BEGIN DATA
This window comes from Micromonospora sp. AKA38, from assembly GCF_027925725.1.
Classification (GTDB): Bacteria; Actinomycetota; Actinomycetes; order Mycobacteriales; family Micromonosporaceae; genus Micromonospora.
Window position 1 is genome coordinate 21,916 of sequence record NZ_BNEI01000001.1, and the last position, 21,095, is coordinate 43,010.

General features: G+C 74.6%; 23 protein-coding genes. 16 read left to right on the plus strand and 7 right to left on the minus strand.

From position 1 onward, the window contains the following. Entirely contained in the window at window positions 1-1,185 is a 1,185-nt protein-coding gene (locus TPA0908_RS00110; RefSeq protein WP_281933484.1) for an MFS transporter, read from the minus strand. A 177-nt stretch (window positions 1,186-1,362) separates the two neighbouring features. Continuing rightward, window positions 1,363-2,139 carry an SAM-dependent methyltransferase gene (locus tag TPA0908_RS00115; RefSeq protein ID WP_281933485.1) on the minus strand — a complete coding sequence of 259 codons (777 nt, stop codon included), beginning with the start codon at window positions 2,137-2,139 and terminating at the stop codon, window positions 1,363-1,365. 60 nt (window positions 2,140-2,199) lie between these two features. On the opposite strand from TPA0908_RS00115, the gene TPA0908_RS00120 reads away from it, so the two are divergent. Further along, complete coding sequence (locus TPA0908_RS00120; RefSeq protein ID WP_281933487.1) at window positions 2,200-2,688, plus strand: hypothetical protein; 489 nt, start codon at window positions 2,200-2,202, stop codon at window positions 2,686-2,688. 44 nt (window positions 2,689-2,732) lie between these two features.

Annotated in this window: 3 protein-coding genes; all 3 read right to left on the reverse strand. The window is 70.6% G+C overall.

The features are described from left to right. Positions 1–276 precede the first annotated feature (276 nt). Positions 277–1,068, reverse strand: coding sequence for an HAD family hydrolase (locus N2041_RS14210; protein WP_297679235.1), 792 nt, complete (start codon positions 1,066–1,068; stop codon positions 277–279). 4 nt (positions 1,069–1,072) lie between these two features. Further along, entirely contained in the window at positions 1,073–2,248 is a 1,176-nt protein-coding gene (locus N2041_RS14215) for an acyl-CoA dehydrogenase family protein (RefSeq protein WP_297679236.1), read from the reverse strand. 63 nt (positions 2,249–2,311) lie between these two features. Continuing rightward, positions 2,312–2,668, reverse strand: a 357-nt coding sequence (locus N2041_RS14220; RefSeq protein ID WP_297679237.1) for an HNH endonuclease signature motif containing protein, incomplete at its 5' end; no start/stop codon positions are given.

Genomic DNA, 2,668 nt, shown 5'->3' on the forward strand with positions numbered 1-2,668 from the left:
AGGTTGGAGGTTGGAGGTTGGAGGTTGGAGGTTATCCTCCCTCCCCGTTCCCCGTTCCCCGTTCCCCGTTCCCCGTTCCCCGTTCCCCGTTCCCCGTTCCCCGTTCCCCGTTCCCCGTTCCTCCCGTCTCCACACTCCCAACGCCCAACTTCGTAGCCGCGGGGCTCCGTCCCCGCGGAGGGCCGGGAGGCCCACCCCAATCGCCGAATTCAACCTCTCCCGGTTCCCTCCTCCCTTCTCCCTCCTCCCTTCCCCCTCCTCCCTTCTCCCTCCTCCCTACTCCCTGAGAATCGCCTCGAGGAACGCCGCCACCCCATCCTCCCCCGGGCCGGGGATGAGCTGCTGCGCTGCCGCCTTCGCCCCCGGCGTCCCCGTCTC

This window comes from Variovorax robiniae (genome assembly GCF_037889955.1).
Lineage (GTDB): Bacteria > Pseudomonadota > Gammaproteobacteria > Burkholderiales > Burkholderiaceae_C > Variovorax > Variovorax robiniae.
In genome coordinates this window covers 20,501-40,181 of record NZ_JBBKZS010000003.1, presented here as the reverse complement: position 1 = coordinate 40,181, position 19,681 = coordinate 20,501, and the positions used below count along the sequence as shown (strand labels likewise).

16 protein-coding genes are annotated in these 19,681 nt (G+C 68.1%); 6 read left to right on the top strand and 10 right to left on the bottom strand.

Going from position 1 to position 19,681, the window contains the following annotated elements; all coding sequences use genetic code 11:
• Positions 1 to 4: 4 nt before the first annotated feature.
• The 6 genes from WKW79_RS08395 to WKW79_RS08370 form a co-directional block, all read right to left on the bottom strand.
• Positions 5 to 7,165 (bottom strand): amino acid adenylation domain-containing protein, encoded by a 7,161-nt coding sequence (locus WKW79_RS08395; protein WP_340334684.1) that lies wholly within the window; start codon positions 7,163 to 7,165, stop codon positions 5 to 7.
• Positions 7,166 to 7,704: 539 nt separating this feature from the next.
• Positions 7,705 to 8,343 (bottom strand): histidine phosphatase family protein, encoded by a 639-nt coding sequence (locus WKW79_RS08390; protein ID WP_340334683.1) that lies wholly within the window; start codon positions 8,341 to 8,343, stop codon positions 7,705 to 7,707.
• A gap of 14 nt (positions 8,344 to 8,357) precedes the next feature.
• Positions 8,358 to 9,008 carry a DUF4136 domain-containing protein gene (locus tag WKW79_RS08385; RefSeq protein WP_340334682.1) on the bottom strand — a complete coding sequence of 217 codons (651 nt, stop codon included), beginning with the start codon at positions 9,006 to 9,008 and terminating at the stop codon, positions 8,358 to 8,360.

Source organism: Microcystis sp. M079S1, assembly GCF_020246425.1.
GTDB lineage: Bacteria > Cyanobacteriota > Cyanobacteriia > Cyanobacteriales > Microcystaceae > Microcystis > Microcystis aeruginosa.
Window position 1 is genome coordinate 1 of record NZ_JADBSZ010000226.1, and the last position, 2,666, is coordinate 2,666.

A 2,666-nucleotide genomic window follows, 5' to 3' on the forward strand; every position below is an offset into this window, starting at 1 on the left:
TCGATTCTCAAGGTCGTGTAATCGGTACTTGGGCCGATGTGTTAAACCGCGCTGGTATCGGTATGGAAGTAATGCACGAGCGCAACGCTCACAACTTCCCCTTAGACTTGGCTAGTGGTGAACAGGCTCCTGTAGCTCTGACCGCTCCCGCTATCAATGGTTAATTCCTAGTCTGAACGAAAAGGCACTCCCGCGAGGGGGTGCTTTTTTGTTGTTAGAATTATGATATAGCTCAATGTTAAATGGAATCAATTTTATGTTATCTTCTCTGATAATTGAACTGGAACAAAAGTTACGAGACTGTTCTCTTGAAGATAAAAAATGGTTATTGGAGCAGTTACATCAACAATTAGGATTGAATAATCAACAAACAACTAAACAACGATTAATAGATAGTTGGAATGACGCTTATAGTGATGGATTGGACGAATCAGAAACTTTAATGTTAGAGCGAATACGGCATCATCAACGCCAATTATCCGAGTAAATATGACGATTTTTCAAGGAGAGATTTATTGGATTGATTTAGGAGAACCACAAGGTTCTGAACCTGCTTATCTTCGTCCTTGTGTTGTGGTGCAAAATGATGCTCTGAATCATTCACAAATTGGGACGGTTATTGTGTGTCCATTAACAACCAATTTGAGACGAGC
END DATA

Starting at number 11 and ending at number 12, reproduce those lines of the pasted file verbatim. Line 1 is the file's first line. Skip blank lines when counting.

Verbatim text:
Lineage (GTDB): Bacteria > Pseudomonadota > Gammaproteobacteria > Burkholderiales > Burkholderiaceae_C > Variovorax > Variovorax robiniae.
In genome coordinates this window covers 20,501-40,181 of record NZ_JBBKZS010000003.1, presented here as the reverse complement: position 1 = coordinate 40,181, position 19,681 = coordinate 20,501, and the positions used below count along the sequence as shown (strand labels likewise).